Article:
Stephen hawking

Solving the mystery of mass almost ruined Peter Higgs’s life

In 1993 William Waldegrave, the science minister, was looking into a project being planned on the continent. Cern, the European research body, was upgrading its particle collider to create what it called the Large Hadron Collider. This underground apparatus ran beneath the French-Swiss border and it was so vast that its diameter equalled that of the Circle Line. Two beams of subatomic particles called protons would be fired around this subterranean loop in opposing directions and smashed together at 99.99 per cent of the speed of light. The scientists’ aim was to prove the existence of a fundamental particle called the Higgs Boson, which they hoped would appear momentarily from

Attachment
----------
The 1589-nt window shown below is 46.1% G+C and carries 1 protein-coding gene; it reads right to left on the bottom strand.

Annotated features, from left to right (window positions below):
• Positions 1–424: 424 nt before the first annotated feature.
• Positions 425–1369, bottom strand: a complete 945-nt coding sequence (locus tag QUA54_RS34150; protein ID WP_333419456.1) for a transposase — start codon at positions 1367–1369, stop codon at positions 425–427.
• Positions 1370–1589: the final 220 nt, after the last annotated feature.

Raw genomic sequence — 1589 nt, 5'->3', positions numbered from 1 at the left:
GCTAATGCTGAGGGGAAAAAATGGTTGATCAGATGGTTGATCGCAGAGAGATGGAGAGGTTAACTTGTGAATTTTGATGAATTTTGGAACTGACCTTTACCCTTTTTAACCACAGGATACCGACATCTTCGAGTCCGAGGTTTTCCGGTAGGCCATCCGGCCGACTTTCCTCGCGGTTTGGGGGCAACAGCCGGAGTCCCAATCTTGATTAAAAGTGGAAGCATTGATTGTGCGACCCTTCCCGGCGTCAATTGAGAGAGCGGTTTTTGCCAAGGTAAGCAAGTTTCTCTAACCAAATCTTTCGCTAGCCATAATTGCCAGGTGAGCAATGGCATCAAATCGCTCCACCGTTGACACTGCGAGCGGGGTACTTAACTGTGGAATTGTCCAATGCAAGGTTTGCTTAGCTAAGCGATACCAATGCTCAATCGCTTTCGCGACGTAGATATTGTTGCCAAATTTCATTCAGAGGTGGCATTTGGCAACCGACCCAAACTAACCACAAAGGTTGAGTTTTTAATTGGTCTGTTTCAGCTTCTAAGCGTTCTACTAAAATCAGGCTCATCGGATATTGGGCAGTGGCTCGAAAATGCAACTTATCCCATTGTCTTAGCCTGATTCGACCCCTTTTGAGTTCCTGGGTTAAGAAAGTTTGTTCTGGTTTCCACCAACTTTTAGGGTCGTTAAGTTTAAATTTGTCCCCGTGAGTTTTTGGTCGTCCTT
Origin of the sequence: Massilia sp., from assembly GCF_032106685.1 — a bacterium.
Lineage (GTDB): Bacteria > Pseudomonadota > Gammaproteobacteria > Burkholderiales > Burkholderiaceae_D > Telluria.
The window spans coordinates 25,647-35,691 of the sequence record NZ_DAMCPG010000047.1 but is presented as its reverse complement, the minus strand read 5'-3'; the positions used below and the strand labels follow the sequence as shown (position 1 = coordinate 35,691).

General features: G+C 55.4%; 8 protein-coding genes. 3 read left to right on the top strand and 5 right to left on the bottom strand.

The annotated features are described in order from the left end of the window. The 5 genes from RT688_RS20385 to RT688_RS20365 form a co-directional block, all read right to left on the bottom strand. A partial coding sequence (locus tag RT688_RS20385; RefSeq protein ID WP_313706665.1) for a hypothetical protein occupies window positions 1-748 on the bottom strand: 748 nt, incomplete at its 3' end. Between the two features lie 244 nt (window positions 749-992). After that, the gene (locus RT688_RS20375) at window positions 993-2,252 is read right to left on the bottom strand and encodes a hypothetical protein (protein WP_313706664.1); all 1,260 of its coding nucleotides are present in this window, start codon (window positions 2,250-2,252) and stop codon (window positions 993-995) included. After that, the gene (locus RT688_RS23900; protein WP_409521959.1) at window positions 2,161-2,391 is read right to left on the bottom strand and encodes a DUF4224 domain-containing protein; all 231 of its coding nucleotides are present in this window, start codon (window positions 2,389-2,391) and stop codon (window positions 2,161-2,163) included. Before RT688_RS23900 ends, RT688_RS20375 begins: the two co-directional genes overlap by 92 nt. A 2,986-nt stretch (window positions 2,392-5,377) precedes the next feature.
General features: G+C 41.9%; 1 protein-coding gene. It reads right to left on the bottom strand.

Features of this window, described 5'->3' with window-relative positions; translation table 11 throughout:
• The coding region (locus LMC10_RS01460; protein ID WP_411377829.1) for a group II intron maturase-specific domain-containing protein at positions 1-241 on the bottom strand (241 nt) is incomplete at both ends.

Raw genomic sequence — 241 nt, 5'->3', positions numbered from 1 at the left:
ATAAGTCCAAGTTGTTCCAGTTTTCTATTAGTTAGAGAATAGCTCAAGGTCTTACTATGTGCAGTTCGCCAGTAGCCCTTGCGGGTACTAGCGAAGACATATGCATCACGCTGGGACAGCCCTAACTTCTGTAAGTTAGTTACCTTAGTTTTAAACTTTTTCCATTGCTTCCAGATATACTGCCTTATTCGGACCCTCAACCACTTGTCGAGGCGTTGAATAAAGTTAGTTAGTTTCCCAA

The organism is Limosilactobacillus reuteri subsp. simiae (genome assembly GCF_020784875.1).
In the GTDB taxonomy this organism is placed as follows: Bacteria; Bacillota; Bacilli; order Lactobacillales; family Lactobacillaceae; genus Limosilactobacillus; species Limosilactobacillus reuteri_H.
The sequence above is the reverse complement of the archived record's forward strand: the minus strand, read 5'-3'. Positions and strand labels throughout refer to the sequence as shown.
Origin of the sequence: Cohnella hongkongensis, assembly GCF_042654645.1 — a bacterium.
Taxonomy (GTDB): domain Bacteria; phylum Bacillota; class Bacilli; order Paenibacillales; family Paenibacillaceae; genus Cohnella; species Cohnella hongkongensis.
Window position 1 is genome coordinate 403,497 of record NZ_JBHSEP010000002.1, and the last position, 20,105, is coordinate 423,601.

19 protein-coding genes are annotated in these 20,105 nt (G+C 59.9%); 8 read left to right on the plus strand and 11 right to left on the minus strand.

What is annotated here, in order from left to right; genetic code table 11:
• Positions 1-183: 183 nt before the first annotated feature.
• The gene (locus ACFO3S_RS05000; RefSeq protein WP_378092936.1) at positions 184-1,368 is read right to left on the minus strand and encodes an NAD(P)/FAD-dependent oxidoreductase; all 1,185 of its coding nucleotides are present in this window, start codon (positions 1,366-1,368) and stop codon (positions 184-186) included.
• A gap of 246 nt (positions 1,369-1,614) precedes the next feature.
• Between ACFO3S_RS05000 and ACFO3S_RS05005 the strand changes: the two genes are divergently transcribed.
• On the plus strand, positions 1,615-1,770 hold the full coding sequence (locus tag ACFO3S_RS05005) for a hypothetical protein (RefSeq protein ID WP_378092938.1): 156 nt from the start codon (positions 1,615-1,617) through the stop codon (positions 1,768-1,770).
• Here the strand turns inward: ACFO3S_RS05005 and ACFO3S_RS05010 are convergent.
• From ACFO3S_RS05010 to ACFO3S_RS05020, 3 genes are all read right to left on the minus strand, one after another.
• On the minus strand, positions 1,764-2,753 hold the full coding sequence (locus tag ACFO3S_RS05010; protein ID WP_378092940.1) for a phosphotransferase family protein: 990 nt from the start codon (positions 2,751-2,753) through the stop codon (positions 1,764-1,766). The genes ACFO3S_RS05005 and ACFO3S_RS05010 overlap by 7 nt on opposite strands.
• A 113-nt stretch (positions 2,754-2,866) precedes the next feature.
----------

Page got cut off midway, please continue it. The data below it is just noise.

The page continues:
Somewhere between eye-opening and jaw-dropping: Sky’s Hawking – Can You Hear Me? reviewed

It is, of course, not unknown for a man to become famous with the support of his family — and, once he has, to prefer global adulation to being with them, before leaving his wife for a younger woman. What’s rather less common is when the man in question is almost completely paralysed. This was the story told by Hawking: Can You Hear Me? and, in advance, it might have sounded an over-familiar one. After all, not only was Stephen Hawking one of the few physicists to become a tabloid staple, but he was also played to Oscar-winning effect by Eddie Redmayne in The Theory of Everything. As it transpired,